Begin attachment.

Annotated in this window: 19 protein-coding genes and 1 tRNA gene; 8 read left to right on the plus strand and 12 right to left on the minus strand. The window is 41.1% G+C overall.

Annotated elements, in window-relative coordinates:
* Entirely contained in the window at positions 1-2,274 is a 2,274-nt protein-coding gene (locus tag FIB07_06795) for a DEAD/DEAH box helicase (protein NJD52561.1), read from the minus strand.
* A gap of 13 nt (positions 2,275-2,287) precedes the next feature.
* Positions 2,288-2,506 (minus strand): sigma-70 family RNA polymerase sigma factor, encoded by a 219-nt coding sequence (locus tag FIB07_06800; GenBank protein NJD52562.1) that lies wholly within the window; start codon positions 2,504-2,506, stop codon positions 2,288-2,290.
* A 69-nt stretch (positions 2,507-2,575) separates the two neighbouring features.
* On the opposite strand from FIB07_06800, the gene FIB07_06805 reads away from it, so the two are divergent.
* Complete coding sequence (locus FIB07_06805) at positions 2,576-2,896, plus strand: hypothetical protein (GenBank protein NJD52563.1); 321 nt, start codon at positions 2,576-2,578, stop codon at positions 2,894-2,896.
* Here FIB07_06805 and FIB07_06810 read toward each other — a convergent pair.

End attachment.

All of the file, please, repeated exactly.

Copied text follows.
Annotated in this window: 19 protein-coding genes and 1 tRNA gene; 8 read left to right on the plus strand and 12 right to left on the minus strand. The window is 41.1% G+C overall.

Annotated elements, in window-relative coordinates:
* Entirely contained in the window at positions 1-2,274 is a 2,274-nt protein-coding gene (locus tag FIB07_06795) for a DEAD/DEAH box helicase (protein NJD52561.1), read from the minus strand.
* A gap of 13 nt (positions 2,275-2,287) precedes the next feature.
* Positions 2,288-2,506 (minus strand): sigma-70 family RNA polymerase sigma factor, encoded by a 219-nt coding sequence (locus tag FIB07_06800; GenBank protein NJD52562.1) that lies wholly within the window; start codon positions 2,504-2,506, stop codon positions 2,288-2,290.
* A 69-nt stretch (positions 2,507-2,575) separates the two neighbouring features.
* On the opposite strand from FIB07_06800, the gene FIB07_06805 reads away from it, so the two are divergent.
* Complete coding sequence (locus FIB07_06805) at positions 2,576-2,896, plus strand: hypothetical protein (GenBank protein NJD52563.1); 321 nt, start codon at positions 2,576-2,578, stop codon at positions 2,894-2,896.
* Here FIB07_06805 and FIB07_06810 read toward each other — a convergent pair.